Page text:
The USA has been renewing its defence ties with all the countries of the region. The Obama administration signed Enhanced Defence Cooperation Agreements with Australia, the Philippines, Singapore and Thailand and recognized India as “Major Defence Partner” in June 2015. This entitled India for strategic as well as technological handshake with the USA in the region and elsewhere. The defence conditions with Japan were revisited after almost two decades. For the first time since the Second World War, Japan has been allowed to enhance its military capability for self defence. The USA has been encouraging major countries of the region to join hands together in close defence cooperation to strengthen their military capabilities. Indonesia, Malaysia, the Philippines, Thailand and Vietnam are cooperating with each other within the $500 million USA sponsored “Asia Maritime Security Initiative”. The USA, Japan, South Korea have conducted missile attack warning exercises together. Similarly, USA, India and Japan held naval exercises in 2018. Such trilateral or quadrilateral exercises were also conducted by the USA, Thailand and Laos, and Australia, Japan and India. All this was aimed at encircling the rising dragon.
All these economic, diplomatic and military rebalance in Asia Pacific and the South East Asia reaffirm one obvious fact that the coming decades would witness an intense rivalry between China and the USA in the Southeast Asia and Pacific and South Asia. The USA perception about China’s potential threat to its world domination would compel American leaders to intensify and further speed up their China-specific political and strategic moves in these regions. Thus, the European Union’s moves to counter the Russian influence in the Eastern Europe and Eurasian countries and the USA policy to have an alliance of states in Asia as countervail to China would be the dominant themes of international affairs in the coming decade. This would be a great challenge to the current USA-dominated international order which is perceived to be under threat from the rise of China as well as the turmoil in the Middle East and the aggressive posturing of Russia in Europe. As already elaborated, China – given its policy of restraint in international affairs with a view to strengthening the economic gains that it has acquired as a result of consistent pursuit of Dengism, will continue to avoid any clash with the USA. China will like to overcome the huge military and technological gap with the USA within the coming three decades.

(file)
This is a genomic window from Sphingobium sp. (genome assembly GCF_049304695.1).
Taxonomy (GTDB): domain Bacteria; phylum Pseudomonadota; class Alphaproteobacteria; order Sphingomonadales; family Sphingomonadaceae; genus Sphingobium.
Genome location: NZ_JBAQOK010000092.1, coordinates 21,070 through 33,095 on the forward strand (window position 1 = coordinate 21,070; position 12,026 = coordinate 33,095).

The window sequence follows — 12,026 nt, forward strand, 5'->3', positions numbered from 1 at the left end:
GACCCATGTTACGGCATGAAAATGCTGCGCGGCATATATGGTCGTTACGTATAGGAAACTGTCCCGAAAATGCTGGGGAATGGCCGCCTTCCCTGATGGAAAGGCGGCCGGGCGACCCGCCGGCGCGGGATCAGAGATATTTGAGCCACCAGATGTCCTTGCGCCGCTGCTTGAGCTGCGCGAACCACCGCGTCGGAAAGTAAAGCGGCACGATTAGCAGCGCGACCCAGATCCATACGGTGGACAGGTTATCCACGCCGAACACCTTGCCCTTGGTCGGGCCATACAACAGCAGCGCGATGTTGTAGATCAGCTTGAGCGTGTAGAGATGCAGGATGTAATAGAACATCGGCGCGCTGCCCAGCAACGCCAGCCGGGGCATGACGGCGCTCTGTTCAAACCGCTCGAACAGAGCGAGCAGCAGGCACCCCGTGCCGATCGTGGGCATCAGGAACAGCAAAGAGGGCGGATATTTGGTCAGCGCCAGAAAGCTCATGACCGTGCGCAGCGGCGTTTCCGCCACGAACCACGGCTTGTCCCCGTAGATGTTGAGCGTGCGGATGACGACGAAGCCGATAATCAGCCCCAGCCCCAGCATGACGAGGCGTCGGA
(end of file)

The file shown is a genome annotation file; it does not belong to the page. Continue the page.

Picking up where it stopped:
The Chinese leaders are well conscious that their country is an emerging power while the US has started decaying. It also has the largest domestic consumption market and its consumption capacity is on the increase. China believes in shared prosperity whereas the Western capitalism particularly of America is based on inequality. With its rising economy, China embarked on the poverty alleviation projects and pulled over 700 million people out of poverty in two decades whilst the number of haves-not in the American society has been on the rise. The coronavirus pandemic has further aggravated this socio-economic gap between various segments of the American population. The USA economy is not inclusive while China has an inclusive one sharing economic dividends with the poor segment of its population. The Chinese leadership has been showing greater responsibility and cautiousness in the conduct of international relations treasuring the trust of allies in striking contrast with the American leaders’ impulsiveness, immaturity and fickleness. They know time is on their side, and they have no hurry to plunge into a precipitous fall. They can tire out their rival.